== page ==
Remarks as prepared
Ambassador Sarah-Ann Lynch
40th Anniversary of North American Tour
December 8, 2021
His excellency, the High Commissioner of Canada Mr. Mark Berman,
Members of the diplomatic corps,
Members of the press,
Ladies and gentlemen,
It is my distinct honor to be with you this evening for a trip down memory lane, and to hear some great music. Thank you to Wesley Kirton, Rudy Bishop, and all the members of the band here today for your vision then, and now, as to the power of music in bringing people together. I can’t wait to hear some of the tunes on these albums, but I think I’ll need some help finding a record player to make that happen. Do some of you in the audience not know what a record player is?
Anyway, I’m sure we all know what music means to us, as a community, and as partners and friends. This tour that happened way back in 1981, I understand was part of the life of this band whose story is really quite remarkable. Not only was it an award-winning steelpan band from the 1970’s, the addition of a dance troupe propelled them as cultural ambassadors all over South America, the Soviet Union, and finally North America, where I understand they visited legendary boxer Muhammed Ali in his home. The tour covered cities all over the United States and touched the hearts of Americans and Guyanese alike. And that is essence of an event like tonight, to remind us more about what unites us as friends and neighbors, more than what divides us. Celebrating music is a testament to its social power. Music brings artists and communities together in harmony, providing freedom of expression and inspiring innovation within a framework of rules agreed upon in advance, mirroring a democratic society.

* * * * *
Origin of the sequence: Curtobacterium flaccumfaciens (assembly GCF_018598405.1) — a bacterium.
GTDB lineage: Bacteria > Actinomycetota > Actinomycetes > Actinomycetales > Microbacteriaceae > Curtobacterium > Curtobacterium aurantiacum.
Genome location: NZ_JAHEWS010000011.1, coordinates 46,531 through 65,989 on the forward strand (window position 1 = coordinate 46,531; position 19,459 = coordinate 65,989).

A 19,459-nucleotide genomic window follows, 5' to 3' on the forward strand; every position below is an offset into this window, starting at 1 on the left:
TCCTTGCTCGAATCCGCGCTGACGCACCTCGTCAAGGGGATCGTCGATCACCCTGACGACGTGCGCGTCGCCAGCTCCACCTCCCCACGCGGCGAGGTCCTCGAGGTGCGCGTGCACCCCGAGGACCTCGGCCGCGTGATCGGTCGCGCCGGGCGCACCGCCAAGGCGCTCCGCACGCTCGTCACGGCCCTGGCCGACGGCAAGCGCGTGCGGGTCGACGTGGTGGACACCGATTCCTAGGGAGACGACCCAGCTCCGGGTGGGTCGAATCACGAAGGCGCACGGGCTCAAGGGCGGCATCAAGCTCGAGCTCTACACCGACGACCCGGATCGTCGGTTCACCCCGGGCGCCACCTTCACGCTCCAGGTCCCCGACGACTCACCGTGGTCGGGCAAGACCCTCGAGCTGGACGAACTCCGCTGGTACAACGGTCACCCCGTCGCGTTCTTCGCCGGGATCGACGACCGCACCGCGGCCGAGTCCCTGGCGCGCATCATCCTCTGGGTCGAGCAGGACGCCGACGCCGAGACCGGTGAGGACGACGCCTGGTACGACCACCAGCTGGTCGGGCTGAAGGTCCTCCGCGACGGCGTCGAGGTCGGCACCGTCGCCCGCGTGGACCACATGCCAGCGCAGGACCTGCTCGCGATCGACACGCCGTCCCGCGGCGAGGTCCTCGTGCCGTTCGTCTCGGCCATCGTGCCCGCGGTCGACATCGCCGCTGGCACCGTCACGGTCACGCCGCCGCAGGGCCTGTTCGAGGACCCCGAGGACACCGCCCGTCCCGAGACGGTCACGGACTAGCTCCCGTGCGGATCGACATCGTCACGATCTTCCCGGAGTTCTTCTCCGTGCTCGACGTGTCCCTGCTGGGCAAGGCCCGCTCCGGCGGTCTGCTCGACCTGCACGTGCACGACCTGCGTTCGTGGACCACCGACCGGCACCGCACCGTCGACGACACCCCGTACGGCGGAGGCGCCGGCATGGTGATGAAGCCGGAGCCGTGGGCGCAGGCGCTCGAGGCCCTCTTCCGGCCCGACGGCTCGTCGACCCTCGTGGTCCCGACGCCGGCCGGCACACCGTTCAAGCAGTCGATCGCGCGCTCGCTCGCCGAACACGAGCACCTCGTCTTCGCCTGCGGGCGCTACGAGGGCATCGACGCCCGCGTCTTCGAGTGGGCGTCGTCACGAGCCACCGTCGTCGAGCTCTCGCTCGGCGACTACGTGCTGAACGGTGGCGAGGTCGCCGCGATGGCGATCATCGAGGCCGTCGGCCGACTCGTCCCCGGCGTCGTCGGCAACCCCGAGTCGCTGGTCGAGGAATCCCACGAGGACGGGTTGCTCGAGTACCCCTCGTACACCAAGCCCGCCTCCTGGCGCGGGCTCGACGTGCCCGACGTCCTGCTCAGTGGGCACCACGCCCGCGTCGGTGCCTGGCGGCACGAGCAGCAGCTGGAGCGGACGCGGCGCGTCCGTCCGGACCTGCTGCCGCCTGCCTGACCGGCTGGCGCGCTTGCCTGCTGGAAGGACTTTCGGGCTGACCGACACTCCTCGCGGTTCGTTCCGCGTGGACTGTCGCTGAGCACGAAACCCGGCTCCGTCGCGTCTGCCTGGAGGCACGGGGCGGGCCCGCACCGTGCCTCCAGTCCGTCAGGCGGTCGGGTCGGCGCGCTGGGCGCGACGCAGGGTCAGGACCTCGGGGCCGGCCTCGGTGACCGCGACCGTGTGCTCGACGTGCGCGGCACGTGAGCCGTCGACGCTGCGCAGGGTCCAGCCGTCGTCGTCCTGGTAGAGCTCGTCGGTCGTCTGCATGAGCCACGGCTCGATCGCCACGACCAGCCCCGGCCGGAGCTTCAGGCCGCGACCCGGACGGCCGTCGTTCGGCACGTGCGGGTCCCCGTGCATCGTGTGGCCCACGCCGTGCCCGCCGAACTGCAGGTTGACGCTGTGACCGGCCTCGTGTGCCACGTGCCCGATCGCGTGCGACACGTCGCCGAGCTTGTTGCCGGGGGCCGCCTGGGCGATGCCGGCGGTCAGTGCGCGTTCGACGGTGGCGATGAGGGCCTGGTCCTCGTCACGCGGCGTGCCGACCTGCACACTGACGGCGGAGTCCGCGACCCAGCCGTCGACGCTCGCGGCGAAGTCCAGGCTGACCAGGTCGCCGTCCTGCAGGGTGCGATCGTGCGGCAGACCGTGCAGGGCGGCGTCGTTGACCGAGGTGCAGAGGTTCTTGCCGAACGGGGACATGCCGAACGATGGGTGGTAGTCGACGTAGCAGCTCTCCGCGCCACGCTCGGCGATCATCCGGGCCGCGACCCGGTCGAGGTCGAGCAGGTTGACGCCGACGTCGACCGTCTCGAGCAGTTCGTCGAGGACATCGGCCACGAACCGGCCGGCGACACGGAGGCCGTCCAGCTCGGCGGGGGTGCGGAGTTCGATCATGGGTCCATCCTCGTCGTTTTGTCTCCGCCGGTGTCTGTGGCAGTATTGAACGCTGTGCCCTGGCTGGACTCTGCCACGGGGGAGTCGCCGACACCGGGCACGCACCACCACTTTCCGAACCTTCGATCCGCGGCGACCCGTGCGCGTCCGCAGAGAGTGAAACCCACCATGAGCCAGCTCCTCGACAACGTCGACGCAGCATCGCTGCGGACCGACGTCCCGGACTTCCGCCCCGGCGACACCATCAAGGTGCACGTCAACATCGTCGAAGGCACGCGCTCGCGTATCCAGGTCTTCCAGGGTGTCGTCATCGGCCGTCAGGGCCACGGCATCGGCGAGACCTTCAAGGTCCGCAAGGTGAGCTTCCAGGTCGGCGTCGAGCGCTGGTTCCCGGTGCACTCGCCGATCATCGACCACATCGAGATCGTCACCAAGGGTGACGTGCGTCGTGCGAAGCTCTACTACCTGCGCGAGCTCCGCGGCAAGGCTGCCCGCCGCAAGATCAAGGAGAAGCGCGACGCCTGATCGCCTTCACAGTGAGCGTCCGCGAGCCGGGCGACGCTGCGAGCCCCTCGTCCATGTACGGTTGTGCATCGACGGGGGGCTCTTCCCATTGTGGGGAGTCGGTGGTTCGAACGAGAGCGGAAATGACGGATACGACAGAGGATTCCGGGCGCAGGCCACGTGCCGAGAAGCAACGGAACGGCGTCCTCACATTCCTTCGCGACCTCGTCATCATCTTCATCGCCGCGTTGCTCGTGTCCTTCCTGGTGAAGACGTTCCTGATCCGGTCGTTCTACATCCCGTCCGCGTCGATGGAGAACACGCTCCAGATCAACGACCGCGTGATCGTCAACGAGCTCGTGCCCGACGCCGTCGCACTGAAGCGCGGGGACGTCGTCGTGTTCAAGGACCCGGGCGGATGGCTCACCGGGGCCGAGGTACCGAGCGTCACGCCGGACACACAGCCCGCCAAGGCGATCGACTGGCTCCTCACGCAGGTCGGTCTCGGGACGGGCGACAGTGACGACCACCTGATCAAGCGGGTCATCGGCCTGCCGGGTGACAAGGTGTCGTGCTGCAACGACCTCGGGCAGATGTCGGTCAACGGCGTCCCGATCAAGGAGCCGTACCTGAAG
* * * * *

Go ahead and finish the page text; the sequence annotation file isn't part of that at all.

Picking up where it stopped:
The origin story of Jazz diplomacy in the U.S. emerged from the era of Cold War competition between the United States and the former Soviet Union. In a time of dangerous tensions and heightened propaganda, the State Department set out to connect American Jazz artists directly to international artists and foreign audiences to share this music, confront false narratives, and improve the public image of the United States in light of racial tension and inequality. Beginning in 1956, the State Department sent American artists and Jazz Ambassadors abroad – as it still does today – understanding that Jazz evolved from and mirrors the diverse and imperfect fibers of American life and democracy. The Jazz Ambassadors’ freedom and success while traveling abroad also focused the domestic lens of American society even further on the racial inequities that the same artists experienced at home, helping to usher in the Civil Rights era. The Jazz Ambassadors were to evoke the essential American values of tolerance, inclusion, freedom of expression, creativity, innovation, and respect for others by their example, not by their words.
It is my wish that we can all use the example of the Chronicle Atlantic Symphony Steel Orchestra in recognizing the boundless spirt that music and culture nourishes in all of us. The U.S. Embassy continues to support the arts through exchanges, supporting the rights of artists to protect their intellectual property, and providing grants and programs. As we celebrate the legacy of the past tonight, let us resolve to ensure the future of our cultural heritage has a rightful place in the development of our hemisphere. Thank you very much.